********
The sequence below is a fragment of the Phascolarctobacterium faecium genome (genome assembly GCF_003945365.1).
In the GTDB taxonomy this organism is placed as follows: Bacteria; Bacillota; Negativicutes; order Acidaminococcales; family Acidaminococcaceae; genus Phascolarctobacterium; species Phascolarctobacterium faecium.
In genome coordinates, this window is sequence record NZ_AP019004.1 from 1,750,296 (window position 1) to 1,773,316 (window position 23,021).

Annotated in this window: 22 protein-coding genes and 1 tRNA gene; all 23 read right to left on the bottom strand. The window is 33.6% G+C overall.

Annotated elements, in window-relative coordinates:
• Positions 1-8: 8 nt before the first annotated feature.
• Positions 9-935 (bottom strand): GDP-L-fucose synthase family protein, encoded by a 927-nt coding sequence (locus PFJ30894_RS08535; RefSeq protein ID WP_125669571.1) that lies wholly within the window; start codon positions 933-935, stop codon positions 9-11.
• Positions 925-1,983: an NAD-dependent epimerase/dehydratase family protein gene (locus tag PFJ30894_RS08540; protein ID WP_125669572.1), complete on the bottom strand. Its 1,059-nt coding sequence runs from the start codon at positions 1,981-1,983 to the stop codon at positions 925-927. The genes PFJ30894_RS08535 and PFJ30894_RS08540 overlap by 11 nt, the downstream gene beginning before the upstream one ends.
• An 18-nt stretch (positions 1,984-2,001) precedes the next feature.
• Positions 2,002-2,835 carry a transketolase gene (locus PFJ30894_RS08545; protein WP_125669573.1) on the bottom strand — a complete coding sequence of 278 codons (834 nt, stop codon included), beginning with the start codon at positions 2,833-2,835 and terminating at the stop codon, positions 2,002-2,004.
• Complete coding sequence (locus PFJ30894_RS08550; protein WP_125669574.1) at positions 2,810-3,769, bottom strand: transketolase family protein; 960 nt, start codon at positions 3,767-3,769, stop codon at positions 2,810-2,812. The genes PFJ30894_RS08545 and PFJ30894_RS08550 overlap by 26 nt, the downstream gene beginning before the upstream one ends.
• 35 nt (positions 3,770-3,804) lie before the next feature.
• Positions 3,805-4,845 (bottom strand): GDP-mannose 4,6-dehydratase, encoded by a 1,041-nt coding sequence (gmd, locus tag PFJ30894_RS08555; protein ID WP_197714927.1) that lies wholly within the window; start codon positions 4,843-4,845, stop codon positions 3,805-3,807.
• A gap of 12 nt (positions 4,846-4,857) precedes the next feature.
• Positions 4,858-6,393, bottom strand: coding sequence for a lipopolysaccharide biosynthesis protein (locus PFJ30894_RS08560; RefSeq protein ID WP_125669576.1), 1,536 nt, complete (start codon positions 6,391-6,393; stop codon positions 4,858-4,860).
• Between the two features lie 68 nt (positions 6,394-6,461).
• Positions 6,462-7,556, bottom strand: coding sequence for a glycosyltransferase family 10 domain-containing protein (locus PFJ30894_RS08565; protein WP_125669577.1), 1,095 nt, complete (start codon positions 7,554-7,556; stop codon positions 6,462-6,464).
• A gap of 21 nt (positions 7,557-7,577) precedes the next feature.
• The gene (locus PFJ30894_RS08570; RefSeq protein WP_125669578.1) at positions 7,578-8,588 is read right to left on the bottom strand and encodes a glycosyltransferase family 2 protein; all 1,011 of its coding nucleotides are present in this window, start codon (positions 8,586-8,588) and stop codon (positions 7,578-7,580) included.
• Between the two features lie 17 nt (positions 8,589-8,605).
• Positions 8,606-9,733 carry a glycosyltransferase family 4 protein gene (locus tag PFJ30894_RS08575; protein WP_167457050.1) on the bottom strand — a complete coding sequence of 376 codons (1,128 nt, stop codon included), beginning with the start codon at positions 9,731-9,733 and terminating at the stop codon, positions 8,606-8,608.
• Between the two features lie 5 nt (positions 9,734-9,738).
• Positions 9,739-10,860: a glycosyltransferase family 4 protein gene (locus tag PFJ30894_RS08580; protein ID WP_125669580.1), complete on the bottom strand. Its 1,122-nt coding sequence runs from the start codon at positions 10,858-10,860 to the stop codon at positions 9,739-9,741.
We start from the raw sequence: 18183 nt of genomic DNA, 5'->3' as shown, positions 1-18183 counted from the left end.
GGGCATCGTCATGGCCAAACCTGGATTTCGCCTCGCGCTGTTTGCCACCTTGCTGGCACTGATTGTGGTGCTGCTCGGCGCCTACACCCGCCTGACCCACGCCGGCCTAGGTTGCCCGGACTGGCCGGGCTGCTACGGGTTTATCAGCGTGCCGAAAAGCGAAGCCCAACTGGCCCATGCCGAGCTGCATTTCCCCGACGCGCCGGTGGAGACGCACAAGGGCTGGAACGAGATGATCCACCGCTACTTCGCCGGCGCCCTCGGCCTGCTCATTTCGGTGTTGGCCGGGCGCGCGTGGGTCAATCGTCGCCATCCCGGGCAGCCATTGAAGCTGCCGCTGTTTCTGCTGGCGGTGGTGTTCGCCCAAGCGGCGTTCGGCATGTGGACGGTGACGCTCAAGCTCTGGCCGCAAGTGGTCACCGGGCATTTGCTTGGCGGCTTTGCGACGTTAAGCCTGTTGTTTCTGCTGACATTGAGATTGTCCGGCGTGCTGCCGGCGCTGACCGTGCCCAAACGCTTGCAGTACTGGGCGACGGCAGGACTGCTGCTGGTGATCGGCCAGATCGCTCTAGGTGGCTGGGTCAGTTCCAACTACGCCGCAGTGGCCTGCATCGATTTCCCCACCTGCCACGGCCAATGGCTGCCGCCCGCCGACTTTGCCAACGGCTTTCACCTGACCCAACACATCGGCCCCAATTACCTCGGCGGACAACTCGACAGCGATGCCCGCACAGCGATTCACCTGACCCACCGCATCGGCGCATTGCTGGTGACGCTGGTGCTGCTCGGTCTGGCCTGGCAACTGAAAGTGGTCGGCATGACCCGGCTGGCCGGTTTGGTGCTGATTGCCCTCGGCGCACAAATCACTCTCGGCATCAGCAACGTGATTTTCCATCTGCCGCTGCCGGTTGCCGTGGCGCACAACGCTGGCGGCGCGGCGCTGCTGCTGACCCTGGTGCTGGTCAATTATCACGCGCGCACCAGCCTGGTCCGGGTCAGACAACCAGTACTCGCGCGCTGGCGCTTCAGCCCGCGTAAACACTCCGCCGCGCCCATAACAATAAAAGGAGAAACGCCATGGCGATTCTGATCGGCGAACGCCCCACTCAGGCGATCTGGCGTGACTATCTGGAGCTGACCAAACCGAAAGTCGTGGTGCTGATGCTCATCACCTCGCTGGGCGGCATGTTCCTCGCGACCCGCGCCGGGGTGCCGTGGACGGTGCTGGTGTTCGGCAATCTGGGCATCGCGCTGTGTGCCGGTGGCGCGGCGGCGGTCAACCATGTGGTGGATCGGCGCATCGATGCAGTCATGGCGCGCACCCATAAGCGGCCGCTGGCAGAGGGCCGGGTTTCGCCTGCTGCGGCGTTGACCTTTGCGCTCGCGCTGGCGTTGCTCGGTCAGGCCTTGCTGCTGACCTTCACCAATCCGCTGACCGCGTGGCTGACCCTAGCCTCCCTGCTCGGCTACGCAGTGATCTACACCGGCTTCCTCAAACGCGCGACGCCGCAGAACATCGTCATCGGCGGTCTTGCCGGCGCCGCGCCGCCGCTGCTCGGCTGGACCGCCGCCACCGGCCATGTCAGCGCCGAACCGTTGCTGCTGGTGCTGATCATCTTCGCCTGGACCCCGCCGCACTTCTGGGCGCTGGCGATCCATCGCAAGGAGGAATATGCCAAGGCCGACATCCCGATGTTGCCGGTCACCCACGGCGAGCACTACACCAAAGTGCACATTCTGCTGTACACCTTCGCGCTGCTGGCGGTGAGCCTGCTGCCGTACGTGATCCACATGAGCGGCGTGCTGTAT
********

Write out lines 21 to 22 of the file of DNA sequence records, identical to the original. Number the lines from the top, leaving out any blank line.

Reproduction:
• Positions 8,606-9,733 carry a glycosyltransferase family 4 protein gene (locus tag PFJ30894_RS08575; protein WP_167457050.1) on the bottom strand — a complete coding sequence of 376 codons (1,128 nt, stop codon included), beginning with the start codon at positions 9,731-9,733 and terminating at the stop codon, positions 8,606-8,608.
• Between the two features lie 5 nt (positions 9,734-9,738).